Google Wallet intends to replicate your traditional wallet, electronically.  All of a person’s credit card info would be displayed within the Google Wallet app. In addition, it might carry coupons too.

It would work like this: Say you walk into a store and find something you want to buy, like soup. At the check-out counter you pass by a scanner-like device that utilizes what Google calls “near field communication.” You would take your phone and lightly bump it against the NFC scanner. Your transaction would be instantly processed and your purchase is complete.

Eliminating the need for a wallet? The reality is not that far away but will require some retail renovation. 

NFC-enabled credit card terminals are still rare by retail standards — they are available at hundreds of thousands of locations, but regular credit cards are usable at tens of millions of locations worldwide. It works with MasterCard account holders (who may have a Citi or PayPass card) Visa too has just got onboard, but if you happen to be one of the millions who use Visa, you’ll have to buy a Google Prepaid Card to take advantage of the app.

The technology requires some retailers to update their current barcode-scanning equipment. The Wallet app also requires that your phone remain switched on. If your phone should lose power, no soup for you!

While Google’s Wallet app can enable cash-free shopping, retailers must also adopt the payment terminals and process. And Google Wallet won’t immediately replace your leather one since people still use wallets and purses to carry other important cards (like car and health insurance) and cash, and that’s not really likely to change any time soon.

Using the Mastercard Pay Pass and Google Wallet. 

Comedy, Thy Name is Costanza
TV has given us some great conniving characters over the years. But none was ever more scheming or bizarre than George Costanza. He enriched nine seasons of Seinfeld with a treasure trove of personality quirks and enough anxieties to keep a team of psychiatrists busy.

Where Jerry was controlled and deadpan, George was anything but either of those things. He got mad (often), he shrieked and raged, and he screwed up his face in anger until a large vein would become visible in his forehead. He was really, really good at getting mad. One of the many kinks in George’s personality was illustrated in Season 9, Episode 12, “The Reverse Peephole” (which originally aired on January 15, 1998).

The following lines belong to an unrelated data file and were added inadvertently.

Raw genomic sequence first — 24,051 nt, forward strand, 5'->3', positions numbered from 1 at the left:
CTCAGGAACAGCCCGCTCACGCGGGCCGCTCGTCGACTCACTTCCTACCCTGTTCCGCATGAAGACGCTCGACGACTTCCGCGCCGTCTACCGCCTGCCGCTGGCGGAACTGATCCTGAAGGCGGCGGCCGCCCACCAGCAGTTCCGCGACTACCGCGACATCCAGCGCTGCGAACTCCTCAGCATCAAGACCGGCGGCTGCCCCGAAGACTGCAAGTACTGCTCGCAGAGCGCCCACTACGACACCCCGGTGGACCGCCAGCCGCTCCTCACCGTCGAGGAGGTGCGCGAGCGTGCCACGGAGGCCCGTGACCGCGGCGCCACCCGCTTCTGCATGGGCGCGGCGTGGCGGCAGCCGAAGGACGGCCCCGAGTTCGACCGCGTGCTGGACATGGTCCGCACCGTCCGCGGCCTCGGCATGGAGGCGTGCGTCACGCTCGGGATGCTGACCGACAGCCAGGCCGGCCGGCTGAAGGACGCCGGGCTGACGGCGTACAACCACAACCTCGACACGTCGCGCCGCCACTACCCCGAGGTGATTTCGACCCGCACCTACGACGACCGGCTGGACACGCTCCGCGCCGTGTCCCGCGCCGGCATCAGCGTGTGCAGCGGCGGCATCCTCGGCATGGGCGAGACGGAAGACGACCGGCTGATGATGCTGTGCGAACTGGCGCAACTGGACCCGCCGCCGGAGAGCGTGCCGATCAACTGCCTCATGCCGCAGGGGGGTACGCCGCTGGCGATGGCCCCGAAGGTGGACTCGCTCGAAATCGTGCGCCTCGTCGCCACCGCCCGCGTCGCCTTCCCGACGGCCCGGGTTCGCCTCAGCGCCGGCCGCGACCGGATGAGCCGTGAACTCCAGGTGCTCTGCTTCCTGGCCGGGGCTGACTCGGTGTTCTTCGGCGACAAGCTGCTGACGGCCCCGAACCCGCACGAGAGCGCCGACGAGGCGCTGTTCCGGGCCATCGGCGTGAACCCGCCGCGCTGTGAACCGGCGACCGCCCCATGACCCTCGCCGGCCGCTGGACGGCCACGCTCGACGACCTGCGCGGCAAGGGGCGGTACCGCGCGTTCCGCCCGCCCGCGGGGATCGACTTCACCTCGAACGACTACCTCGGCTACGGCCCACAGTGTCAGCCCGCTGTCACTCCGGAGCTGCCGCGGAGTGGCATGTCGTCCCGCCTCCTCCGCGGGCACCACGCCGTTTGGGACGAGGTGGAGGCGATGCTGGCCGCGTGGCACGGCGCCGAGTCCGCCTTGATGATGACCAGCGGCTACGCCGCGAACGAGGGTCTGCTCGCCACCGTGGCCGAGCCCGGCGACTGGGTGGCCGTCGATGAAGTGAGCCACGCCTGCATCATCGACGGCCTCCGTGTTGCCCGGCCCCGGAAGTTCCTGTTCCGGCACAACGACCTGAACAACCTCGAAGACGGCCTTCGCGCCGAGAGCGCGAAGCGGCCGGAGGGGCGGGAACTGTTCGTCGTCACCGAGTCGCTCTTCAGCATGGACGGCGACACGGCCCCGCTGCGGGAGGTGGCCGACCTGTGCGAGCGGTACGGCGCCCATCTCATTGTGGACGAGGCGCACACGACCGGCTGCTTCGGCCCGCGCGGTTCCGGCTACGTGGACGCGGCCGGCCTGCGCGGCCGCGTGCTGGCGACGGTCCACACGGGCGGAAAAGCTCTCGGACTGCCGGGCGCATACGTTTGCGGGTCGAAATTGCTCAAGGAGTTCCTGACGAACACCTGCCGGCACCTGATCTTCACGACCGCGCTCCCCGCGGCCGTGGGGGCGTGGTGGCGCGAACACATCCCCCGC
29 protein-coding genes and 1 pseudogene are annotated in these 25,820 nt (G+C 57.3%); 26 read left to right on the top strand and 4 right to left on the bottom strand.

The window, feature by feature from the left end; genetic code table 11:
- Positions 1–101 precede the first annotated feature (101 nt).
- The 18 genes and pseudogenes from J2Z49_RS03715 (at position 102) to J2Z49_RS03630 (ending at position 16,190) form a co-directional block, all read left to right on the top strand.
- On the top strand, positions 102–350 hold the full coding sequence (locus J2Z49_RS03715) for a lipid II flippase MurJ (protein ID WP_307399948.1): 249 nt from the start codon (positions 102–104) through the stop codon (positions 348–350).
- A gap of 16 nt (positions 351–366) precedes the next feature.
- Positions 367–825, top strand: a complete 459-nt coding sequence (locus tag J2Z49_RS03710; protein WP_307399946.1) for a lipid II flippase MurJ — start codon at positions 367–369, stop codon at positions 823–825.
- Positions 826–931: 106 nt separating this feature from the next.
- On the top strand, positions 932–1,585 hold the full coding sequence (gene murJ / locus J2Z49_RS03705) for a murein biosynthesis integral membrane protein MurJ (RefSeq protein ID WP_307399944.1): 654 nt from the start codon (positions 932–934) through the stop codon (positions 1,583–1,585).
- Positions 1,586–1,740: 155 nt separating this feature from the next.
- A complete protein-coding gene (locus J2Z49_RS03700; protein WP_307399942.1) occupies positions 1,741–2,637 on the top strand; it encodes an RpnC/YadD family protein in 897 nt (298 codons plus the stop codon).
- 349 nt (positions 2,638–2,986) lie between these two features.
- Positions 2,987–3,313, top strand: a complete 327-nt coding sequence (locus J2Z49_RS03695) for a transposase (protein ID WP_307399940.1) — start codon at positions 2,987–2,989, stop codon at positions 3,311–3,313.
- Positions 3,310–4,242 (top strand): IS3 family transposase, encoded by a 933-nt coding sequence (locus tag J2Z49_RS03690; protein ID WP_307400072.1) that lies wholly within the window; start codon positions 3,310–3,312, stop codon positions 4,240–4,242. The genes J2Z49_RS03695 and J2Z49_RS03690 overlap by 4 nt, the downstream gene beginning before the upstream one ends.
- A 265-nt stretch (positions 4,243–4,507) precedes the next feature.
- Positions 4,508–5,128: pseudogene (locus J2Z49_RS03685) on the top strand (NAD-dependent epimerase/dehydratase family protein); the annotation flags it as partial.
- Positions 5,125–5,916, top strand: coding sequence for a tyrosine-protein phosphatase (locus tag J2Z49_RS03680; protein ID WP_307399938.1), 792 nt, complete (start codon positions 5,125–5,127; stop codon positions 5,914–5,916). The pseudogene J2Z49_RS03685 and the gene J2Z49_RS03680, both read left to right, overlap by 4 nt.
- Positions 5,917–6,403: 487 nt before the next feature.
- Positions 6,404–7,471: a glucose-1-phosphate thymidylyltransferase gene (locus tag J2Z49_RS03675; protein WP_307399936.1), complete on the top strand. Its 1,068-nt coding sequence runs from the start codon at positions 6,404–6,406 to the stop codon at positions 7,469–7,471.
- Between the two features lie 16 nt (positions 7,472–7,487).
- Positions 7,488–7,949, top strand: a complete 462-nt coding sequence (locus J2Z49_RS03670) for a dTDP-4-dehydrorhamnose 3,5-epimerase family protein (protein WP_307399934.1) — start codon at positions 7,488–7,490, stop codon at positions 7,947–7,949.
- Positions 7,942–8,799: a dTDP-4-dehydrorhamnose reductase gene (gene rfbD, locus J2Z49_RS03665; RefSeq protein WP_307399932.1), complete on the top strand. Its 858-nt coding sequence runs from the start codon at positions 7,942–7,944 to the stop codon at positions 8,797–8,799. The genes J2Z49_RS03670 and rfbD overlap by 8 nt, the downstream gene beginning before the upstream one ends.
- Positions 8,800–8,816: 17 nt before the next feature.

Portrayed with absolute manic intensity by Jason Alexander, George essentially played Daffy Duck to Jerry Seinfeld’s Bugs Bunny.

In the episode, George developed back pain because he is carrying around an overstuffed wallet— a regular men’s cowhide wallet that has been filled way beyond capacity. It’s crammed with so much junk that the wallet can’t even be folded.

Despite the pain the wallet inflicts upon him every time he sits down, George remains steadfastly loyal to his wallet. Jerry compares the wallet and George’s burger. “You know, you’ve got more cow here than here.” George defends his use of the wallet, calling it an organizer and a friend. Seinfeld flatly replies, “Well, your ‘friend’ is morbidly obese.” What was so important in George’s wallet? Mostly old coupons, some Irish money and some hard candy.

Face it, George, your ‘friend’ is morbidly obese. Maybe it’s time for a Google Wallet.

In spite of being off the air for 13 years now, Seinfeld has remained relatively fresh and still exerts an influence on the popular culture. Many of the show’s sayings have entered the American language and are now recognized parts of speech. Reruns of the series still air in syndication throughout the world.

If you’re interested in learning story development and filmmaking, Seinfeld is a great to way to see master storytellers in action. Often called a show “about nothing,” it was almost exactly opposite of that. Seinfeld is about everything, and how the stray details of our lives can become the topics of conversation, and how those details overlap with the details of other people’s lives.


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posted by DMA Jordan in App Development,News Blog and have No Comments